The federal government has introduced legislation that will enable startups and small businesses to gain access to capital through crowdfunding, almost 12 months after the original equity crowdfunding legislation was unveiled.
Under the Corporations Amendment (Crowd-sourced Funding) Bill 2016, unlisted public companies with under $25 million in assets and annual turnover will be able to raise as much as $5 million a year on crowdfunding platforms.
Small companies that go public for crowdfunding purposes will be given up to a five-year transition period, during which they’ll be exempted from some corporate governance and reporting requirements.
To insure investors, the bill sets minimum disclosure requirements and licensed crowdfunding platforms will be conducting checks on companies that list on their sites.
The bill, which is designed to advance the development of new and innovative ventures in sectors like retail and fintech, will come into effect six months after royal assent.
Investors will be subject to a cap of $10,000 per company a year for people backing retail ventures. Investors will also have a 48-hour cooling off period should they wish to back out.
Treasurer Scott Morrison says the legislation will give him power to exempt emerging fintech ventures from clearing and settlement licensing regimes.
“These reforms, along with the Turnbull Government’s plan to give small and medium size businesses a tax cut, will play an important role in the transition underway in Australia’s economy,” Morrison said in a statement.
Changing the face of equity and investors
Earlier this year, the founder of crowdfunding startup Pozible, Rick Chen, said equity crowdfunding coming to Australia would be a real game-changer for the private sector, not just in revolutionising fundraising but by enabling everyday people to gain equity in high-growth ventures.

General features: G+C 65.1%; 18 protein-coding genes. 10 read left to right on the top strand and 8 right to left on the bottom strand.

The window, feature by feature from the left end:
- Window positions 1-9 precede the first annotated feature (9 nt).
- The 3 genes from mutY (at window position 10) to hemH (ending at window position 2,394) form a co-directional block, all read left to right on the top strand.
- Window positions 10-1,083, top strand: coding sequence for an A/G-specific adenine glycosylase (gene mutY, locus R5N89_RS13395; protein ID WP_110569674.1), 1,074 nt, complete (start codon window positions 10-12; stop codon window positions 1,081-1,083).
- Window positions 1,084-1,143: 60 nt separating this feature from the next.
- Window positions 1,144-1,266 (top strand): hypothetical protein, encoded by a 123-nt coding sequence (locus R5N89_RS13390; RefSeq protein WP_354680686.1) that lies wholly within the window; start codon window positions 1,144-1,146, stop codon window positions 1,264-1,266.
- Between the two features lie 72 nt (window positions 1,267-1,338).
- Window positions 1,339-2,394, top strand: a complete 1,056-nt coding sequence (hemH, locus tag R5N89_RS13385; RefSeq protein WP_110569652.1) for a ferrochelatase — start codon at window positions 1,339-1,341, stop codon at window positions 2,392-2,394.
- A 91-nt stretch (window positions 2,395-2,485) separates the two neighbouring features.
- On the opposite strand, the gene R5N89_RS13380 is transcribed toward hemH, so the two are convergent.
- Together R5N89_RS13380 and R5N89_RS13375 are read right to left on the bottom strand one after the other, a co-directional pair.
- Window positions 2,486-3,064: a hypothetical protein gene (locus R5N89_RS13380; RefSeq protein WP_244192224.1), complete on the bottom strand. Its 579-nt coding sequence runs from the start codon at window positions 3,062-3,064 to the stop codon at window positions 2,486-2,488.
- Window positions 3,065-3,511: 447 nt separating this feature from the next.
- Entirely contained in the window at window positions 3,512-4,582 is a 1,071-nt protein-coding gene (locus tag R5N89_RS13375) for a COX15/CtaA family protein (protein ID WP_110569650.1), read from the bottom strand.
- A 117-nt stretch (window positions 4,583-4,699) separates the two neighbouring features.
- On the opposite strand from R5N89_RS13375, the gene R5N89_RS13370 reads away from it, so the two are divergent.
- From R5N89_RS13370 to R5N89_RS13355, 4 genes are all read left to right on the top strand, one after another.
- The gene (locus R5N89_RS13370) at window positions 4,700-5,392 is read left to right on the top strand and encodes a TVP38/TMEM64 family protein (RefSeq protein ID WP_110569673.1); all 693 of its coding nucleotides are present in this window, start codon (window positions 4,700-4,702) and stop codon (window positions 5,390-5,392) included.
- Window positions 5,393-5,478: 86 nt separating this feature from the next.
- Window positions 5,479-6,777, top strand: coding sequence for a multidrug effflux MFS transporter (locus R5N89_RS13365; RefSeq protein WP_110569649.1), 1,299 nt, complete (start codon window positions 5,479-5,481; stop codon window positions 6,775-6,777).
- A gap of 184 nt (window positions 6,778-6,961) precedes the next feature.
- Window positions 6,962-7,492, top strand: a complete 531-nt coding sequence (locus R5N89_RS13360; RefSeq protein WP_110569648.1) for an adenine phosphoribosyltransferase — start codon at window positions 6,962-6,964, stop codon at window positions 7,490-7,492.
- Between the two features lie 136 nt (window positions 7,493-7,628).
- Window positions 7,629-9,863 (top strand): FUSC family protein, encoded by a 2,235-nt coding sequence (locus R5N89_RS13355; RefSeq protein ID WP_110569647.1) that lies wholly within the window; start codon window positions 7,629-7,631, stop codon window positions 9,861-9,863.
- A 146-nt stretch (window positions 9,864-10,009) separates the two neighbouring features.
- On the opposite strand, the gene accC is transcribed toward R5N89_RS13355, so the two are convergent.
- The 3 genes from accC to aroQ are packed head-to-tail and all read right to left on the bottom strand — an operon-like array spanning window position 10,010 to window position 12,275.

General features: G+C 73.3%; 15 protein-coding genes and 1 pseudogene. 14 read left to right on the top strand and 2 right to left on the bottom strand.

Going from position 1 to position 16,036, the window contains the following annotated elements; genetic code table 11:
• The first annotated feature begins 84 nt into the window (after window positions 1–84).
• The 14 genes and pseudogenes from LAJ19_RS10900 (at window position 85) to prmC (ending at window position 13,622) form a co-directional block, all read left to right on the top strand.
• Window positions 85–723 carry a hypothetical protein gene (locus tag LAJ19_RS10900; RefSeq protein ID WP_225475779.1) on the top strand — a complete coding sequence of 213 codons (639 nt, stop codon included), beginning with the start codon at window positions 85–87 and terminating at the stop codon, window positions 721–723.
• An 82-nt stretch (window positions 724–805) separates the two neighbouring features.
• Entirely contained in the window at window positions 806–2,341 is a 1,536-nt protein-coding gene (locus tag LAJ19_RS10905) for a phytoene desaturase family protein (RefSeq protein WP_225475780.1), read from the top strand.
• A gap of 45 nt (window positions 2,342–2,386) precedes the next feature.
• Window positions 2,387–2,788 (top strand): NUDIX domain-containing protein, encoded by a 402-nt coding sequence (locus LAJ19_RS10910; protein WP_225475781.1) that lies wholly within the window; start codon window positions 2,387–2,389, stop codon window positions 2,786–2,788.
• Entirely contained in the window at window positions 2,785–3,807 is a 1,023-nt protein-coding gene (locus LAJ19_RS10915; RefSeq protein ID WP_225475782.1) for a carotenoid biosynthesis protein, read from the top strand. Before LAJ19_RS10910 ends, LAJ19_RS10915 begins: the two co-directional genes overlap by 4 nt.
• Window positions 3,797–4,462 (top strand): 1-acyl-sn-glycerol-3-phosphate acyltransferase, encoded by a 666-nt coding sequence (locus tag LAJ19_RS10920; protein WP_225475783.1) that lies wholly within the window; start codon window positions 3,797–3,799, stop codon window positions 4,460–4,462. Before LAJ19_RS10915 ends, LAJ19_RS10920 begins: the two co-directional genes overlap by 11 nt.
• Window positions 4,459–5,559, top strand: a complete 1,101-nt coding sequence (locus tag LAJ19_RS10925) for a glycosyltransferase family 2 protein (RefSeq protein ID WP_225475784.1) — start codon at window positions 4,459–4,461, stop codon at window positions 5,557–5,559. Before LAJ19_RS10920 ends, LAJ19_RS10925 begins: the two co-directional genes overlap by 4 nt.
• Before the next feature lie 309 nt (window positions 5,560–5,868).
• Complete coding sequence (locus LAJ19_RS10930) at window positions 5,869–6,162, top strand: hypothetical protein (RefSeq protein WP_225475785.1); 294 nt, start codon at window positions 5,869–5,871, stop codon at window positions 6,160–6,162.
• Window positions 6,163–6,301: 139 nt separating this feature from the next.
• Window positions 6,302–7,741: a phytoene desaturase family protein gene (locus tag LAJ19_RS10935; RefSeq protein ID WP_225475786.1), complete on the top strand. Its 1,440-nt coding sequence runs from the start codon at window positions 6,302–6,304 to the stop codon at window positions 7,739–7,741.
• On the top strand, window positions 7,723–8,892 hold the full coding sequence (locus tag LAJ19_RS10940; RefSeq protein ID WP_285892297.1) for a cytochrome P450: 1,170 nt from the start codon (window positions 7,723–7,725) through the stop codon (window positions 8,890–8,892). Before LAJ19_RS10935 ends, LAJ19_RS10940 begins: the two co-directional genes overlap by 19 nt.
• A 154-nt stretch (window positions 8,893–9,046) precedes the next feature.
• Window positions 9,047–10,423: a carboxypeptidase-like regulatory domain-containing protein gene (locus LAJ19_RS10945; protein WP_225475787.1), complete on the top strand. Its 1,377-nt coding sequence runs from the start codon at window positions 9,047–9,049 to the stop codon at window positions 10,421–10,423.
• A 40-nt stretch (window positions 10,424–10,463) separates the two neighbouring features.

“This is a fundamental change of the opportunity that we are able to offer,” Chen told StartupSmart.
“We don’t see this sort of transformational change very often in our lifetime.
“Back ten years ago, if we had the chance to invest in Facebook, we would all do it but that opportunity is just not available to the public at all.
“This opens that up.”
Increasing cash flow for entrepreneurs
Equitise co-founder Jonny Wilkinson, who is a member of the Treasurer’s Fintech Advisory Group, says the bill will make capital raising more efficient for startups.
“We are happy to see both parties getting behind this,” Wilkinson says.
“This is a fantastic opportunity for high-growth companies and will truly drive innovation, growth and employment in the Australian economy.
“Equity crowdfunding is an essential tool in modern capital markets that gives high-growth companies the ability to access capital from a large number of investors and supporters.”
More work to do
Fintech Australia president Simon Cant says they have been working with both sides of government to create a framework that enables startups and small businesses to find capital more readily.
And while there is more work to do, he says, the bill is a step in the right direction.
“We have received fantastic support from both sides of government, particularly from the treasurer and from Ed Husic,” Cant says.
“We recognise there’s a lot more work to be done to expand the framework for private companies but we’re pleased both sides of government have indicated their willingness to adopt this legislation quickly to kickstart funding opportunities for innovative public companies across Australia.
“It’s great to see this important legislative development that will give us learnings quickly as we develop the rest of the private company framework with government.”